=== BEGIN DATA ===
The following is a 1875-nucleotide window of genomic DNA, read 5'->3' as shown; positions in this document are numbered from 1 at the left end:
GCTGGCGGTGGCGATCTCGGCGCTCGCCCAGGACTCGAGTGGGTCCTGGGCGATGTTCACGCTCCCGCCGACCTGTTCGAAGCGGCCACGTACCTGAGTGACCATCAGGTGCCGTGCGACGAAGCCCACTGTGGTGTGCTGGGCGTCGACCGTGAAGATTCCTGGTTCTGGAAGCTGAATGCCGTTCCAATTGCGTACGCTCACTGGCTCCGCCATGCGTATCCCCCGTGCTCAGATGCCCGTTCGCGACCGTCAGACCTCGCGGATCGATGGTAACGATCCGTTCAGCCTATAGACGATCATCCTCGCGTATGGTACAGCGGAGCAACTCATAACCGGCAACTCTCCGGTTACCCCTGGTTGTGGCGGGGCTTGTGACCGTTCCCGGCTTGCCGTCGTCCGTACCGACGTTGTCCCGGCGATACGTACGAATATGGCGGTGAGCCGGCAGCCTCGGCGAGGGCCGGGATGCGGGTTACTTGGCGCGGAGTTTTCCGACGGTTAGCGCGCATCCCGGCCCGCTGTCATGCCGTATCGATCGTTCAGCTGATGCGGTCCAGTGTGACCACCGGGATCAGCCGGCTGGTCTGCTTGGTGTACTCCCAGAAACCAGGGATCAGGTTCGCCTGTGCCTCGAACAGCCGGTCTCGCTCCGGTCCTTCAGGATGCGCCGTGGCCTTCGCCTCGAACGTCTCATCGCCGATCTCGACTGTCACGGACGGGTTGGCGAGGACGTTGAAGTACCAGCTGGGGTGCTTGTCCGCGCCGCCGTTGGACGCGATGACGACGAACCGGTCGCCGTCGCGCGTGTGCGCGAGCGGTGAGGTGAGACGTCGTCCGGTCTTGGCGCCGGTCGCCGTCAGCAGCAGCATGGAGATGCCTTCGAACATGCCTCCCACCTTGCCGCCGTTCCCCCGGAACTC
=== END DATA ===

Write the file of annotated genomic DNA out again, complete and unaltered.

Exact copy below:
The following is a 1875-nucleotide window of genomic DNA, read 5'->3' as shown; positions in this document are numbered from 1 at the left end:
GCTGGCGGTGGCGATCTCGGCGCTCGCCCAGGACTCGAGTGGGTCCTGGGCGATGTTCACGCTCCCGCCGACCTGTTCGAAGCGGCCACGTACCTGAGTGACCATCAGGTGCCGTGCGACGAAGCCCACTGTGGTGTGCTGGGCGTCGACCGTGAAGATTCCTGGTTCTGGAAGCTGAATGCCGTTCCAATTGCGTACGCTCACTGGCTCCGCCATGCGTATCCCCCGTGCTCAGATGCCCGTTCGCGACCGTCAGACCTCGCGGATCGATGGTAACGATCCGTTCAGCCTATAGACGATCATCCTCGCGTATGGTACAGCGGAGCAACTCATAACCGGCAACTCTCCGGTTACCCCTGGTTGTGGCGGGGCTTGTGACCGTTCCCGGCTTGCCGTCGTCCGTACCGACGTTGTCCCGGCGATACGTACGAATATGGCGGTGAGCCGGCAGCCTCGGCGAGGGCCGGGATGCGGGTTACTTGGCGCGGAGTTTTCCGACGGTTAGCGCGCATCCCGGCCCGCTGTCATGCCGTATCGATCGTTCAGCTGATGCGGTCCAGTGTGACCACCGGGATCAGCCGGCTGGTCTGCTTGGTGTACTCCCAGAAACCAGGGATCAGGTTCGCCTGTGCCTCGAACAGCCGGTCTCGCTCCGGTCCTTCAGGATGCGCCGTGGCCTTCGCCTCGAACGTCTCATCGCCGATCTCGACTGTCACGGACGGGTTGGCGAGGACGTTGAAGTACCAGCTGGGGTGCTTGTCCGCGCCGCCGTTGGACGCGATGACGACGAACCGGTCGCCGTCGCGCGTGTGCGCGAGCGGTGAGGTGAGACGTCGTCCGGTCTTGGCGCCGGTCGCCGTCAGCAGCAGCATGGAGATGCCTTCGAACATGCCTCCCACCTTGCCGCCGTTCCCCCGGAACTC